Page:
Friday, October 30, 2009

The "New" Dana Girls Books

Two "new" Dana Girls books are now for sale on various websites. I have seen them on at least three different websites, and I am sure that they are available on others as well. Two different people have asked me about these books, and they are also the subject of some discussion in the Judy Bolton group.

The "new" Dana Girls books are called The Secret at the Windmill Estate and The Mystery of the Cameo Curse. These are not new stories. They are actually Kay Tracey books that have been "rewritten" into Dana Girls books by someone. While names have been changed and passages have been partially rewritten, the "new" Dana Girls books have heavily plagiarized the two Kay Tracey books.

Here is the beginning of the Kay Tracey book, The Secret at the Windmill:
Three high school girls, their arms loaded with textbooks, raced across the Carmont station platform, swinging aboard the train just as it started to move.

"One day we'll be a second too late," Betty Worth declared, brushing a wisp of blond hair from her eyes. "Kay Tracey, you're a regular sprinter when it comes to catching trains at the last moment!"

"I don't like to stand around at a station platform when I can find more interesting things to do," Kay responded, her brown eyes twinkling. "Besides, foot racing is good for the figure."

"If we keep pace with you we'll be skeletons before the school term ends," Wilma drawled. "Look at me already."
Here is the opening of the "new" Dana Girls book, The Secret at Windmill Estate:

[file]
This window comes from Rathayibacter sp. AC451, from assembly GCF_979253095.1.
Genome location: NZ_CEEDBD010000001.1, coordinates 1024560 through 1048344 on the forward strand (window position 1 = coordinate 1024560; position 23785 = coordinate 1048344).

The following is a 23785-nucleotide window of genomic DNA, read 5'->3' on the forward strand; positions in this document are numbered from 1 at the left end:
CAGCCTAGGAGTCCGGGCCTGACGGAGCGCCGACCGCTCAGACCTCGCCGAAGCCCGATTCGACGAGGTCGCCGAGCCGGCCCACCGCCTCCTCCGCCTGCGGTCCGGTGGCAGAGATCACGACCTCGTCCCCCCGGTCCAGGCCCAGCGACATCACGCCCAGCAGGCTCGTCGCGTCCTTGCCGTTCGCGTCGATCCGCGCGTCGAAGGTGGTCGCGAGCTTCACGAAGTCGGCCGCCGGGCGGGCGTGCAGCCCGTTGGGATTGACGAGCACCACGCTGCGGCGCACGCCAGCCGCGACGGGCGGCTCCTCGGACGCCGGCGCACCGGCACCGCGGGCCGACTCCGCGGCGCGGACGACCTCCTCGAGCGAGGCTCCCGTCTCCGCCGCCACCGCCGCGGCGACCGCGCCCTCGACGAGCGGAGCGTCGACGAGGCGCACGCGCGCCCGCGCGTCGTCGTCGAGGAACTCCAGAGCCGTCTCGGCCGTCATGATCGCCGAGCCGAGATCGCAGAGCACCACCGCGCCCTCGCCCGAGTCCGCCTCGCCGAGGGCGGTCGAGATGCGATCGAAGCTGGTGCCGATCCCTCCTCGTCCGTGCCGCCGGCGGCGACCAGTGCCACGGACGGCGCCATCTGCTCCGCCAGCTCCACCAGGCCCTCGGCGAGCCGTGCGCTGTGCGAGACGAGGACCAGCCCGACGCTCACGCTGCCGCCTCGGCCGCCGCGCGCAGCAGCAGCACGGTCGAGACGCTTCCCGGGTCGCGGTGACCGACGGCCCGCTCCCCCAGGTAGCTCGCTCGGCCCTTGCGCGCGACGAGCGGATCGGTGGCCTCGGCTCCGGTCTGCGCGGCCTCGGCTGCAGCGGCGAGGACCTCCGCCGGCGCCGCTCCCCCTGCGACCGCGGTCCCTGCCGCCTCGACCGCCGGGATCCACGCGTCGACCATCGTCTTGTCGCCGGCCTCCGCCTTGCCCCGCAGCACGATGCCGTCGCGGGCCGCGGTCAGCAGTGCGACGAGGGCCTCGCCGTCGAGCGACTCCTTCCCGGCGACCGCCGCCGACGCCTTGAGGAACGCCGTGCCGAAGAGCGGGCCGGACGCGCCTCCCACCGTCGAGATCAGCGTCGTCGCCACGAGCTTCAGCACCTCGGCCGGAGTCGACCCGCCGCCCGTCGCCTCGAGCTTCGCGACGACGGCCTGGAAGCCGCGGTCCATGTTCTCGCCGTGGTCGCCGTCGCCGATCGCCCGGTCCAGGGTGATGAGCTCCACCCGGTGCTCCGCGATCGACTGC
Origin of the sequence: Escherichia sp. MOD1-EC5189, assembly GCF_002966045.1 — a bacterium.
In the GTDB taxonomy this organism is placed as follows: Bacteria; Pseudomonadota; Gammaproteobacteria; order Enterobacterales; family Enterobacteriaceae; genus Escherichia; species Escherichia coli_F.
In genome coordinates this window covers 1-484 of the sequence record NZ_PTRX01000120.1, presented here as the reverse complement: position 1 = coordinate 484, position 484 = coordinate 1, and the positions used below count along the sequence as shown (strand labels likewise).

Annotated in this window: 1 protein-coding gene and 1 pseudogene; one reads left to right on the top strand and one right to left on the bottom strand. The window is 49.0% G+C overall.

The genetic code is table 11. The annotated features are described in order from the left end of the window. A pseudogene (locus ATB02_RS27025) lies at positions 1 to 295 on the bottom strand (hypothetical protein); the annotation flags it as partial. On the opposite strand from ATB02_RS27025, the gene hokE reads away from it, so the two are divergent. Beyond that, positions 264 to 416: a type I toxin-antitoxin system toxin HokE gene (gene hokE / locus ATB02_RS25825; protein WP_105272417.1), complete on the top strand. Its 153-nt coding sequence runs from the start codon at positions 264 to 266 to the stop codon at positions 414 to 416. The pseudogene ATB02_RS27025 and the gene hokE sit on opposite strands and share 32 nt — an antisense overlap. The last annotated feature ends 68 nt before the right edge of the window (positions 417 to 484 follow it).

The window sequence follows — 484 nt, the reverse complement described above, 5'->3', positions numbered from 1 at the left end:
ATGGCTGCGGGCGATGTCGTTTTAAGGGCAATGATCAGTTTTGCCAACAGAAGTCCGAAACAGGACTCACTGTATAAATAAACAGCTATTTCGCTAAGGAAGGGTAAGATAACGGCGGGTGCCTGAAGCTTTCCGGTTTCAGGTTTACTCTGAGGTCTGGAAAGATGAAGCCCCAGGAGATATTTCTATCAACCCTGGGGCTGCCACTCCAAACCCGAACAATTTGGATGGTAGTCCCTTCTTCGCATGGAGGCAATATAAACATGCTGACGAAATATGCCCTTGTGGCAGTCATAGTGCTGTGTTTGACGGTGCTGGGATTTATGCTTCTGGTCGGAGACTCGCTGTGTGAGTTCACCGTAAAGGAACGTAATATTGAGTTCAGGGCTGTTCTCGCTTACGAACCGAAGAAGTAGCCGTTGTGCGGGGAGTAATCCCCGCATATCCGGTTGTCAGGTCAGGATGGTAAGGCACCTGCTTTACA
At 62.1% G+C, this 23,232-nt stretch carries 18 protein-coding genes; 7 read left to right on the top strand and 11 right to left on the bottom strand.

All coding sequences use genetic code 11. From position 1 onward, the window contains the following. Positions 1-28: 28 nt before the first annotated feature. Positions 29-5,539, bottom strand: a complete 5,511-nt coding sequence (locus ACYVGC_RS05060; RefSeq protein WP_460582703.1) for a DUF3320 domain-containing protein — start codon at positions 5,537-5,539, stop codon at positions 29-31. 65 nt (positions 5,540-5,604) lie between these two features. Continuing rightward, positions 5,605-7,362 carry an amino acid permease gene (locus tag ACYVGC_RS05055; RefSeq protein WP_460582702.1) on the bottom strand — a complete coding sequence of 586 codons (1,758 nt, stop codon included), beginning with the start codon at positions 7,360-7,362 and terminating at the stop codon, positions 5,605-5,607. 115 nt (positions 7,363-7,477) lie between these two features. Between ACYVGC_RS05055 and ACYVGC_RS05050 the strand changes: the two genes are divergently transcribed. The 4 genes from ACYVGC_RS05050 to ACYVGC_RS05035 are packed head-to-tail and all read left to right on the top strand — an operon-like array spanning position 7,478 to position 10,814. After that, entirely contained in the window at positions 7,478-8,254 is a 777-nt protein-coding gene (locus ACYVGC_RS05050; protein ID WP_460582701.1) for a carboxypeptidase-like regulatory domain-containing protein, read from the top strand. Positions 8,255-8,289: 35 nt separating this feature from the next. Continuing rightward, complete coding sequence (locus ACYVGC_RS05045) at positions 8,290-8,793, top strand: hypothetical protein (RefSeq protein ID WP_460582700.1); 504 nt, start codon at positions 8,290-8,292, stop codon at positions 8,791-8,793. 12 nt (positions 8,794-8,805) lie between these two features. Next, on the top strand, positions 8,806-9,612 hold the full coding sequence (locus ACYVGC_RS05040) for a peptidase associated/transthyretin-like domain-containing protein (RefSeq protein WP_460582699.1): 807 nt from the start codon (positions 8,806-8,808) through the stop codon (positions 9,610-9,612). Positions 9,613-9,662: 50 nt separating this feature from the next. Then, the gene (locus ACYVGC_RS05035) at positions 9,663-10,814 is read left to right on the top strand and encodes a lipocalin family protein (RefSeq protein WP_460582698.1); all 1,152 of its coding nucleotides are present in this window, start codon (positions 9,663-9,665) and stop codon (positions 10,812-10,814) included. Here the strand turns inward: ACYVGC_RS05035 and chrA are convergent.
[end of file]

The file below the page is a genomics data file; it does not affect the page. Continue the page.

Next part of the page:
Two school girls raced across the Penfield station platform, swinging aboard the train just as it started to move. The train slowly left the station in the late afternoon sunshine.

"One day we'll be a second too late," Jean Dana declared, brushing a wisp of blond hair from her eyes. "Louise, you're a regular sprinter when it comes to catching trains at the last moment!"

"I don't like to stand around at a station platform when I can find more interesting things to do," Louise Dana answered her sister, her eyes twinkling. "Besides, foot racing is good for the figure."

"We'll be skeletons before the school term ends," Jean said. As the days grew longer and the temperature became warmer, she knew that Summer would soon be upon them.
The above passage is taken from the preview that appears on the link that I provided near the beginning of this post. I have not purchased these books, and I do not intend to do so. They sound interesting, but I do not find them interesting enough to want to pay nearly $20 for each of them. Perhaps if they were less than $10, I would at least consider it.

The copyright pages, which can be seen in the preview of the books, refer to the books as parodies. Parodies are protected under copyright laws, so by calling the books parodies, the author was able to get a publisher to accept them. By definition, a parody "imitates the characteristic style of an author or a work for comic effect or ridicule." First, I do not believe that these texts are intended to ridicule the original texts. Second and more importantly, these texts are much more than imitation. Large portions of these texts are identical to the original books. This is plagiarism.